Credit: Tom Williams

The old color photo arrived without fanfare in an email from a cousin I haven’t seen in a long time. He simply wrote, “Dad scanned many of his old Kodachrome slides. You might find this one interesting.”

Oh yes, I did. My eyes started watering.

The photo is so clear that you feel you can touch the yawning 5-month-old baby in a light blue onesie on his delighted grandmother’s lap. To her right is a 52-year-old man who is leaning forward with a captivating energy that almost overwhelms the image. In the corner is a cool space age lamp and pack of cigarettes, the devils that eventually killed him.

The man was my father’s father, my granddaddy. The woman wearing the print dress that she probably made was my grandmother. For more than two decades, they’d been living in Macon, Ga., where my dad had a newspaper route, grew up and went to college.

Granddaddy, who toiled on a small Georgia cotton farm until he was in his early 30s, drove a Trailways bus for three decades. My grandmother, known far and wide for her biscuits and delectable pies and desserts, worked as a clerk in a department store. They lived simply in a house they built where he puttered in a shop during time off and she cooked, sewed and kept house. Every two weeks, she got her hair done at a neighbor’s shop down the street. Every week, she headed to the Primitive Baptist church. He went most of the time.

Three things strike me about this photo, taken by my cousin’s father in 1962. He worked at Southern Bell through the years, but has been a shutterbug since his time in the Marines.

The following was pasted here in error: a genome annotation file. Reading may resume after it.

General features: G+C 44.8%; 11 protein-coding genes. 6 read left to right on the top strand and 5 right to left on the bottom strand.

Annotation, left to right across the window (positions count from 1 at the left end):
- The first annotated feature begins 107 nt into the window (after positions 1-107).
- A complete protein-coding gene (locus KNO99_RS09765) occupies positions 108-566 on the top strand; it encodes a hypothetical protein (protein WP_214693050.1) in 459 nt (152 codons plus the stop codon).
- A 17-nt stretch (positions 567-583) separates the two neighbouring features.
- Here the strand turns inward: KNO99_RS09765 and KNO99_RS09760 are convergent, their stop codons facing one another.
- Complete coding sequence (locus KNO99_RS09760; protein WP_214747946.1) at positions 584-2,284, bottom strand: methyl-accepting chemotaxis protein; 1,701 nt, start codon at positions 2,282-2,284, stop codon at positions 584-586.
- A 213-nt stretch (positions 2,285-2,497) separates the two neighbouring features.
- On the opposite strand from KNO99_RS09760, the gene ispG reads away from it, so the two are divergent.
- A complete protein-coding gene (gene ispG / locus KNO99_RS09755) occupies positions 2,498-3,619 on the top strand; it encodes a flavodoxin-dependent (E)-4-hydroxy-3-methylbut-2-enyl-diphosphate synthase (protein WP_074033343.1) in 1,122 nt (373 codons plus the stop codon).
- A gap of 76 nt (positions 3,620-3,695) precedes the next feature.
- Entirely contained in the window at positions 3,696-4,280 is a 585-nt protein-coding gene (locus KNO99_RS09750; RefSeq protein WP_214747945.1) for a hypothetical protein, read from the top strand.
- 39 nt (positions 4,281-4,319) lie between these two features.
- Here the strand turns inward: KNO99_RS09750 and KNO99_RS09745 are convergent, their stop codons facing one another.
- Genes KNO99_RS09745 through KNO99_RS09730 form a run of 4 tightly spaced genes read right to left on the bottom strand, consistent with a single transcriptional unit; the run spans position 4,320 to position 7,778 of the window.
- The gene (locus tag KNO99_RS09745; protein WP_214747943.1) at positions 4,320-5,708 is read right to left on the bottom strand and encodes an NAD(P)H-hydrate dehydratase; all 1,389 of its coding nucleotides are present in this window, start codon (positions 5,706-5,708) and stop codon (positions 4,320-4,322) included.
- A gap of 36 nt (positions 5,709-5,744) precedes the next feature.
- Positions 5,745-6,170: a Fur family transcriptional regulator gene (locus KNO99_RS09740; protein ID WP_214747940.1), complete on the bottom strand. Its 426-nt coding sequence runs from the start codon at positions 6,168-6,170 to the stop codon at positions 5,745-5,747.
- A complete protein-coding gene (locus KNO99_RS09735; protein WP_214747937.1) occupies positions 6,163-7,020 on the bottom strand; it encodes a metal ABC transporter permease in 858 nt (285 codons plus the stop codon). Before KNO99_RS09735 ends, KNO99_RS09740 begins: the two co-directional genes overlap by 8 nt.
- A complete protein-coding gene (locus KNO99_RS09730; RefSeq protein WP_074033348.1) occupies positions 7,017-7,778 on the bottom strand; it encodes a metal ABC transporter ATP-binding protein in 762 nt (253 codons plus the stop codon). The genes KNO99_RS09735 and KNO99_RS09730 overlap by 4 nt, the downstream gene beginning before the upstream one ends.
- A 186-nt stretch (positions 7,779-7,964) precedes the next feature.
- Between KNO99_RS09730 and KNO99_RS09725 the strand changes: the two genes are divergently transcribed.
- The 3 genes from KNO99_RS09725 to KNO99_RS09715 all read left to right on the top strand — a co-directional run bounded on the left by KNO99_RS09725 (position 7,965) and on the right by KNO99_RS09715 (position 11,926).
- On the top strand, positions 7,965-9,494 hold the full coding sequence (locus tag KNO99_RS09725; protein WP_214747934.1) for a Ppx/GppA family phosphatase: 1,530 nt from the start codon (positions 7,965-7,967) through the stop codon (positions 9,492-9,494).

First is the clarity, detail and warmth of the image on film. Today’s high-tech digital cameras can mimic the look through filters and special settings, but they can’t touch a picture taken by a gifted photographer who understands lighting, depth of field and how to create an engaging,  dramatic image. Good photographers like Tommy Williams, who spent his career in Savannah, know just the second to snap the shutter to get a memorable picture.

Second, the old photo shared something new — physical ways that I can see myself in my grandfather. I have never really thought we looked much alike. But the picture tells a different story — in the way he’s leaning forward, the slope of his shoulders and the shape of his forearm. And despite differently shaped heads, I feel like I’m looking into my eyes and seeing my brows — or those of my now 86-year-old father — in his face.

It’s a weird feeling to see yourself in someone else for the first time 60 years after your birth.  And it’s just plain emotional, bringing back wave upon wave of good memories from eating watermelon in their backyard (“You put salt on it, boy”) to hearing the electric saw tearing through wood in his latest project. Or sitting down for breakfast at the break of dawn to eat mouth-watering biscuits (made with lard), eggs, grits, bacon and coffee (kids only got coffee-milk). Or walking next door to visit with his sister and his mother, my Great Granny who dipped snuff and mostly seemed to sit in the corner.

Finally, the old photo also made me think more broadly — about the maternal grandfather I never knew because he died in a tractor accident on his farm three years before I was born. And his wife, my Granna, who taught just about every grade in school in Arkansas before moving to Macon with her family after World War II. She, too, died of lung cancer from the very same Winstons in the photo.

This physical connection to the past also made me think even bigger about family in general – how we connect throughout our lives in little ways and big with children, siblings, parents, cousins, uncles — and great aunts named Lillie Pearl.

The little boy in the picture is yawning. But the picture made him as an adult do anything but.

Andy Brack, editor and publisher of the Charleston City Paper, usually writes about S.C. policy and politics. But every now and then, it’s time for a break. Like now. Have a comment? Send to: feedback@charlestoncitypaper.com.

This story also appeared in Statehouse Report.


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